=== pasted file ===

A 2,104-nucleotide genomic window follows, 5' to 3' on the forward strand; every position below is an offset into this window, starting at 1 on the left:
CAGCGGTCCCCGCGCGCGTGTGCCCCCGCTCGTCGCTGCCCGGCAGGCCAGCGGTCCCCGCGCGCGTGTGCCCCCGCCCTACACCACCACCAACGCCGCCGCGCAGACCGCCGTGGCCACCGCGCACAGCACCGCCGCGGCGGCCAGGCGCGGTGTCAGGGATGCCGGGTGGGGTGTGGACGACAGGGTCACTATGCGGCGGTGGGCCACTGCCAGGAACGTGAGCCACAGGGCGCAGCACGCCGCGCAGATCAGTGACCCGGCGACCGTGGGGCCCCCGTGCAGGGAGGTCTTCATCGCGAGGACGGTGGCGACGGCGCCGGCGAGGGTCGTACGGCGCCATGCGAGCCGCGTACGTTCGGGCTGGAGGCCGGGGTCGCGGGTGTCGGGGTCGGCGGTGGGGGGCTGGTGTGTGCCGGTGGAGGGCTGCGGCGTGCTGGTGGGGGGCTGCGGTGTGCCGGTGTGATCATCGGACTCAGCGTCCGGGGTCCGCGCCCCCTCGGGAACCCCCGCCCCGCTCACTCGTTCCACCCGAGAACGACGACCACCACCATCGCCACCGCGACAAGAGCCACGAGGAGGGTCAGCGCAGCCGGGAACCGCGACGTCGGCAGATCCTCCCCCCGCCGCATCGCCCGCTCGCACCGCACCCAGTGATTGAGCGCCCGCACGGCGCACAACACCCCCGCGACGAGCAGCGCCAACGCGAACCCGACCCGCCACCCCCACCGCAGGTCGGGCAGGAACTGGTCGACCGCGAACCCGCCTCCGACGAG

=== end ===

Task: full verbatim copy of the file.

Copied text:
A 2,104-nucleotide genomic window follows, 5' to 3' on the forward strand; every position below is an offset into this window, starting at 1 on the left:
CAGCGGTCCCCGCGCGCGTGTGCCCCCGCTCGTCGCTGCCCGGCAGGCCAGCGGTCCCCGCGCGCGTGTGCCCCCGCCCTACACCACCACCAACGCCGCCGCGCAGACCGCCGTGGCCACCGCGCACAGCACCGCCGCGGCGGCCAGGCGCGGTGTCAGGGATGCCGGGTGGGGTGTGGACGACAGGGTCACTATGCGGCGGTGGGCCACTGCCAGGAACGTGAGCCACAGGGCGCAGCACGCCGCGCAGATCAGTGACCCGGCGACCGTGGGGCCCCCGTGCAGGGAGGTCTTCATCGCGAGGACGGTGGCGACGGCGCCGGCGAGGGTCGTACGGCGCCATGCGAGCCGCGTACGTTCGGGCTGGAGGCCGGGGTCGCGGGTGTCGGGGTCGGCGGTGGGGGGCTGGTGTGTGCCGGTGGAGGGCTGCGGCGTGCTGGTGGGGGGCTGCGGTGTGCCGGTGTGATCATCGGACTCAGCGTCCGGGGTCCGCGCCCCCTCGGGAACCCCCGCCCCGCTCACTCGTTCCACCCGAGAACGACGACCACCACCATCGCCACCGCGACAAGAGCCACGAGGAGGGTCAGCGCAGCCGGGAACCGCGACGTCGGCAGATCCTCCCCCCGCCGCATCGCCCGCTCGCACCGCACCCAGTGATTGAGCGCCCGCACGGCGCACAACACCCCCGCGACGAGCAGCGCCAACGCGAACCCGACCCGCCACCCCCACCGCAGGTCGGGCAGGAACTGGTCGACCGCGAACCCGCCTCCGACGAG